This, of course, is not a cure for cancer, but as a daily practice it can bring invaluable benefits in the future.
Protect your face
“Your skin is the easiest target for cancer.” So says dermatologist Joseph Sobanko of the University of Pennsylvania, which is why he wears a generic SPF 30 sunscreen, which contains zinc or titanium, on his face every morning. He has long ago become a daily morning habit – like shaving and brushing teeth.
Eat spinach, eggs, and avocado
Philip Spiess, an oncologist and genitourinary specialist at the Moffitt Cancer Center, stews ¼ cups of frozen spinach in a saucepan every morning, mixes it with a whole egg, and pours in a glass of egg white separately. Sprinkle with grated cheese (literally a pinch!), Add an avocado, some chili sauce – and roll the mixture. He considers it to be the best cancer food ever.
Give up plastic
Jun Chan, a professor of urology at the University of California, San Francisco, never uses plastic packaging because it can contain chemicals that are close to cancer. She carries lunch with her to work (salad, cabbage, feta, pumpkin seeds, raisins) only in ceramic dishes. Well, the bag is getting heavier, but this can be regarded as additional training.
Take vitamins for your skin
Anthony Rossi, dermatologist at the Memorial Cancer Center. Sloan-Kettering, taking nicotinamide with food every morning. It is a form of vitamin B3 that prevents certain types of skin cancers (caused by cell damage caused by ultraviolet rays). However, vitamin is a vitamin, and you shouldn’t forget about sunscreens either.
Don’t forget about nuts
A study by the National Institutes of Health found that male smokers who have a weakness for nuts are less likely to develop lung cancer. In all likelihood, this is due to the fact that nuts slow down the oxidative stress of the body directly associated with smoking, which is why Matthew Jurgelon, an oncologist at the Dana-Farber Institute of Oncology, relies on almonds or pistachios every day. Make it a rule to eat twenty nuts daily.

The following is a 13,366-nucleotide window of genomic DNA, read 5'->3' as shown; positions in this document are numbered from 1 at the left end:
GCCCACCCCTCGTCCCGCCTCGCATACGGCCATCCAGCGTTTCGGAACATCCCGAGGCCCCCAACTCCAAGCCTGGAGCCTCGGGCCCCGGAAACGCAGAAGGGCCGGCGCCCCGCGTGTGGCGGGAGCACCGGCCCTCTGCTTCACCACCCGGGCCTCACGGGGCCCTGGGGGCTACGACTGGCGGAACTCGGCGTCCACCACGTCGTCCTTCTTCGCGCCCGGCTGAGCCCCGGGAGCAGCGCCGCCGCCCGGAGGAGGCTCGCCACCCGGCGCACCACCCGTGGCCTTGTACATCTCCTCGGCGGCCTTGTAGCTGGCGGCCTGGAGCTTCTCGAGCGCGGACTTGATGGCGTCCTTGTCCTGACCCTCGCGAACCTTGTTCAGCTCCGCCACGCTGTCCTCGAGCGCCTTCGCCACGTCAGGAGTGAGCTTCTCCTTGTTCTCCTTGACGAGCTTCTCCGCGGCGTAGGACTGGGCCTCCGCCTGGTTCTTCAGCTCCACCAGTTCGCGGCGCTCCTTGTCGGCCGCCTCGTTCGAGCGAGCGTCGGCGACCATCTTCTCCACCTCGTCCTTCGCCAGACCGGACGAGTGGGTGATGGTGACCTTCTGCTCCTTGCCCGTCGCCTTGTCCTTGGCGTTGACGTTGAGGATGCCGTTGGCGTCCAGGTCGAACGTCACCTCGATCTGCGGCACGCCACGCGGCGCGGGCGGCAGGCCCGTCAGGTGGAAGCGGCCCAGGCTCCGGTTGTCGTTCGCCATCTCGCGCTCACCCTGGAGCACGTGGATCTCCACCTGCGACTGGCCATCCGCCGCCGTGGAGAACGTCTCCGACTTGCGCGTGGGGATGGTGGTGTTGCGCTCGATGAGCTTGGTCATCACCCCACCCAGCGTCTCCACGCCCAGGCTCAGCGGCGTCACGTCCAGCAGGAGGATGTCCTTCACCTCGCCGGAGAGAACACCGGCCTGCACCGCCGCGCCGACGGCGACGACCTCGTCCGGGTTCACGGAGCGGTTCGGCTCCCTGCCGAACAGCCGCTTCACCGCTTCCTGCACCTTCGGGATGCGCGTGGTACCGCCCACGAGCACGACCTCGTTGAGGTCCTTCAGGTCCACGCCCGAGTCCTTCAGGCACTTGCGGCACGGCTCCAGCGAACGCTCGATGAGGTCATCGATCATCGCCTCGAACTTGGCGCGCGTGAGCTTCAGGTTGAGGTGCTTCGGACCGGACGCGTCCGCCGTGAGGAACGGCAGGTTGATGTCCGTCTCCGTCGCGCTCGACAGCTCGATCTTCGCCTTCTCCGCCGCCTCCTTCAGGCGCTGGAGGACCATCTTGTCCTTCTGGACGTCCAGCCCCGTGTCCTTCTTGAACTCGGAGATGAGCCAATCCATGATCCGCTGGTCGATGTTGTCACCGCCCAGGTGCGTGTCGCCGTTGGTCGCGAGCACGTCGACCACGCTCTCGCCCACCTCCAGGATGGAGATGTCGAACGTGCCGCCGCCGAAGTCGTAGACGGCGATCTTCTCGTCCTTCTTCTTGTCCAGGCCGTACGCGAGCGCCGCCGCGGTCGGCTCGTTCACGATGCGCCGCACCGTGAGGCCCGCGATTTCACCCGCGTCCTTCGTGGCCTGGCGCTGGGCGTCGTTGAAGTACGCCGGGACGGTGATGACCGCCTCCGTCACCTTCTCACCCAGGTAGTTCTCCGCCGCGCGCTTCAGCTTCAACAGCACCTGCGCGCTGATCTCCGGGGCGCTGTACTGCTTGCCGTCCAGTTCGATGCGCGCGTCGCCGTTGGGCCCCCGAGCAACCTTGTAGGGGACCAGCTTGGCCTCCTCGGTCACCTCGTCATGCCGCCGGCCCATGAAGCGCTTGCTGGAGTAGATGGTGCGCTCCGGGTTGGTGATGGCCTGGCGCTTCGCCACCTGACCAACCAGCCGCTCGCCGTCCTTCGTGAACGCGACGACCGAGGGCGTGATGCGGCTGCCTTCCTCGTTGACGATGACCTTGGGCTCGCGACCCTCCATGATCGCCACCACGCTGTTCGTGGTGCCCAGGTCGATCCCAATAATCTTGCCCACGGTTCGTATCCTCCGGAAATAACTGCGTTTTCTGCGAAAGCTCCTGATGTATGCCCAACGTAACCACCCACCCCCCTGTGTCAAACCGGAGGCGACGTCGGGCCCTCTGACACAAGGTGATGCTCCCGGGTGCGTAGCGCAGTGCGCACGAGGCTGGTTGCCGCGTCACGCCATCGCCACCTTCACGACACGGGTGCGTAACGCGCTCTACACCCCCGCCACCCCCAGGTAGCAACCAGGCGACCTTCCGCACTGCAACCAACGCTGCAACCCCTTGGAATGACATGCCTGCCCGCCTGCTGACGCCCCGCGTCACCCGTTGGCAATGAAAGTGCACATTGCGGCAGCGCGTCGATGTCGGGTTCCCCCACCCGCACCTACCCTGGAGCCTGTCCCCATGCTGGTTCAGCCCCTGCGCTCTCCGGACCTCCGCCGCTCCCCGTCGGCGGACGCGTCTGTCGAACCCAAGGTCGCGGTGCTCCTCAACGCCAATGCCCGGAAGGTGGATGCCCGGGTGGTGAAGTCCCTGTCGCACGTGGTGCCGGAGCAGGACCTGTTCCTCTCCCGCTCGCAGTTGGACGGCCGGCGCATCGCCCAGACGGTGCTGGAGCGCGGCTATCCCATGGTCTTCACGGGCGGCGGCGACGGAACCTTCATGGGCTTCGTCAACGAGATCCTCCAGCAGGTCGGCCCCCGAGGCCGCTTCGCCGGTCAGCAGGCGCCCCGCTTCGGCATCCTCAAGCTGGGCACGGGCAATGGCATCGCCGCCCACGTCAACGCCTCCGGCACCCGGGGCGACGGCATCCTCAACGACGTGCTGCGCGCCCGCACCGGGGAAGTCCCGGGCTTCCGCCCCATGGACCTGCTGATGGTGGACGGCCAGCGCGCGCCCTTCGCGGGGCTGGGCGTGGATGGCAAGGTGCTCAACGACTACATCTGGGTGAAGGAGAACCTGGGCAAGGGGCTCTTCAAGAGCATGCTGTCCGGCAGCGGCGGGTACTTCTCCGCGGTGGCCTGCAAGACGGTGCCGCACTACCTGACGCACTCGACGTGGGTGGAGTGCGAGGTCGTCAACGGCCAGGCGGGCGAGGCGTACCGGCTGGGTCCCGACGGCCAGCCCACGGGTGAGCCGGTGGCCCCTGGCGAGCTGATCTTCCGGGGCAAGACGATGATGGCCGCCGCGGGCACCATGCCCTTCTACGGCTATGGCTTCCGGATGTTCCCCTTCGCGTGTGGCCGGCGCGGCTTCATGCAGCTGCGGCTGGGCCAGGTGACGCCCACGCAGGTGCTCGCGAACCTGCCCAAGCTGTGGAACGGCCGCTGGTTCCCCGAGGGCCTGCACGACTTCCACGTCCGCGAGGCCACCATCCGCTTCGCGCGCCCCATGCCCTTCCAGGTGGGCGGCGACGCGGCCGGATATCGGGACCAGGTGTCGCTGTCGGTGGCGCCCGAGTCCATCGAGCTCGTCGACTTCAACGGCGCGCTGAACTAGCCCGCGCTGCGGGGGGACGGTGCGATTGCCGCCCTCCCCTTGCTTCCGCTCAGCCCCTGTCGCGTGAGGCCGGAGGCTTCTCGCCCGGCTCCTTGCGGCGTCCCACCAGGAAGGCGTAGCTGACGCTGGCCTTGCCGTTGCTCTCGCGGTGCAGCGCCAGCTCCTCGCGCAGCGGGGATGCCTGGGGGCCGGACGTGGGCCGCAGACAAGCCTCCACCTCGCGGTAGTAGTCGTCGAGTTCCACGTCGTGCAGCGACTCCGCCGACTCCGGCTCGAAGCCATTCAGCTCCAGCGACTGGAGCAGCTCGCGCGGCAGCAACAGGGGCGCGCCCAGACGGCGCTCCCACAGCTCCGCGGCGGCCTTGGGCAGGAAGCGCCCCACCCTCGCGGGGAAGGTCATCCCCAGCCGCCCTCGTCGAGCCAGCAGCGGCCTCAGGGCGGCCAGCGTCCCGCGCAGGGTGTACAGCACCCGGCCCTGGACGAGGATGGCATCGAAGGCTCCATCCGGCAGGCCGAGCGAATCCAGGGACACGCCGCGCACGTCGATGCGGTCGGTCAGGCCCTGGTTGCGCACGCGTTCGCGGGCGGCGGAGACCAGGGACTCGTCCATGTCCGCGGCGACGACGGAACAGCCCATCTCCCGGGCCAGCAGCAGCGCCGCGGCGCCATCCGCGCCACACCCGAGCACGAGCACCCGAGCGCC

Eat more fish
UCLA urologist Christopher Saigal has long given up meat in favor of fish. His classic dinner is grilled salmon with brown rice and vegetables. “I tell patients that ‘food for a healthy heart’ is also associated with a lower chance of developing prostate cancer and a lower risk of progression after diagnosis.” In addition, a study was conducted in the UK showing that consumption of processed meat is associated in some way with colorectal cancer.
Chronic stress can easily lead to the development of cancer cells. However, it is easy to say – “calm down”! And how to do this with such and such a life? Urologist Nelson Bennett of Northwestern University Fiberg School of Medicine recommends the following: Close the door, turn off the phone, sit down. Inhale deeply through the nose, exhale through the mouth ten times. Close your eyes and try to concentrate on all the smallest sounds – be it the hum of fluorescent lamps or the chirping of a secretary outside the door. Now think about your own breath, listen to it, appoint it as the main one. It will turn out not immediately, but about 15 sessions.
Train for at least 75 minutes a week
A study by JAMA Internal Medicine found that people who either exercise vigorously for an hour and a half a week or simply engage in moderate activity for two and a half hours reduced their chances of dying from cancer by an average of 30 percent compared to those who leads a sedentary lifestyle.
Drink green tea in the morning
Alan Wang, an oncologist at Northwest Hospital in Kishwaukee, just drinks a mug of green tea every morning. In a 2016 study, Maofeng green tea had one of the highest levels of antioxidants. But it is important to remember that antioxidants serve precisely to prevent cancer (and precisely in men), and if a tumor, God forbid, already exists, according to some studies, they can even accelerate its growth.